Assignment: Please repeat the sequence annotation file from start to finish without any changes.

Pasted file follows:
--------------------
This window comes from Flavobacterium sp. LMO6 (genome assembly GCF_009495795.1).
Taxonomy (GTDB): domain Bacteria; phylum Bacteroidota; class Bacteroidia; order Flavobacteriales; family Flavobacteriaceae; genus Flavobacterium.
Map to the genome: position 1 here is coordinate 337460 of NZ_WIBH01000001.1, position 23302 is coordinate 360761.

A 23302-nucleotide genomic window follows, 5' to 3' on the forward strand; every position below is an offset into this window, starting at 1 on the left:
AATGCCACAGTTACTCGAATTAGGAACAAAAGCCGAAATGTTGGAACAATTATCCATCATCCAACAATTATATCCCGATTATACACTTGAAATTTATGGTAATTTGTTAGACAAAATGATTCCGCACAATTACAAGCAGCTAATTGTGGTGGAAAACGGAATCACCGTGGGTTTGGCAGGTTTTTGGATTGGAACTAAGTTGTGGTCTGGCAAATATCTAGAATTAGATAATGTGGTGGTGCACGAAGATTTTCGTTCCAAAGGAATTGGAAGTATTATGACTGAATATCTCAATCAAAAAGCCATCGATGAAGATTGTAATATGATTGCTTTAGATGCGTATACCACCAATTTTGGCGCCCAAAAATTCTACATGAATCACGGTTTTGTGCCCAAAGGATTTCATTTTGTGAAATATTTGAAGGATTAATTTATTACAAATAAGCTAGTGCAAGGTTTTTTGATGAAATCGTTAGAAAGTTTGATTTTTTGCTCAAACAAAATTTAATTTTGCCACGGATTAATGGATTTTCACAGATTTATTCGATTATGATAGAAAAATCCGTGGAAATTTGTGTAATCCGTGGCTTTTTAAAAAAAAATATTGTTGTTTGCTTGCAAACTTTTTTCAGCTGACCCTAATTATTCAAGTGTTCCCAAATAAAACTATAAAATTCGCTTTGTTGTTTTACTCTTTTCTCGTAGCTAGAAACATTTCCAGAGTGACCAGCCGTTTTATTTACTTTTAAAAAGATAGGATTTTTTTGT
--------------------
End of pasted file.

This window comes from Flavobacterium sp. LMO6 (genome assembly GCF_009495795.1).
Taxonomy (GTDB): domain Bacteria; phylum Bacteroidota; class Bacteroidia; order Flavobacteriales; family Flavobacteriaceae; genus Flavobacterium.
Map to the genome: position 1 here is coordinate 337460 of NZ_WIBH01000001.1, position 23302 is coordinate 360761.

A 23302-nucleotide genomic window follows, 5' to 3' on the forward strand; every position below is an offset into this window, starting at 1 on the left:
AATGCCACAGTTACTCGAATTAGGAACAAAAGCCGAAATGTTGGAACAATTATCCATCATCCAACAATTATATCCCGATTATACACTTGAAATTTATGGTAATTTGTTAGACAAAATGATTCCGCACAATTACAAGCAGCTAATTGTGGTGGAAAACGGAATCACCGTGGGTTTGGCAGGTTTTTGGATTGGAACTAAGTTGTGGTCTGGCAAATATCTAGAATTAGATAATGTGGTGGTGCACGAAGATTTTCGTTCCAAAGGAATTGGAAGTATTATGACTGAATATCTCAATCAAAAAGCCATCGATGAAGATTGTAATATGATTGCTTTAGATGCGTATACCACCAATTTTGGCGCCCAAAAATTCTACATGAATCACGGTTTTGTGCCCAAAGGATTTCATTTTGTGAAATATTTGAAGGATTAATTTATTACAAATAAGCTAGTGCAAGGTTTTTTGATGAAATCGTTAGAAAGTTTGATTTTTTGCTCAAACAAAATTTAATTTTGCCACGGATTAATGGATTTTCACAGATTTATTCGATTATGATAGAAAAATCCGTGGAAATTTGTGTAATCCGTGGCTTTTTAAAAAAAAATATTGTTGTTTGCTTGCAAACTTTTTTCAGCTGACCCTAATTATTCAAGTGTTCCCAAATAAAACTATAAAATTCGCTTTGTTGTTTTACTCTTTTCTCGTAGCTAGAAACATTTCCAGAGTGACCAGCCGTTTTATTTACTTTTAAAAAGATAGGATTTTTTTGT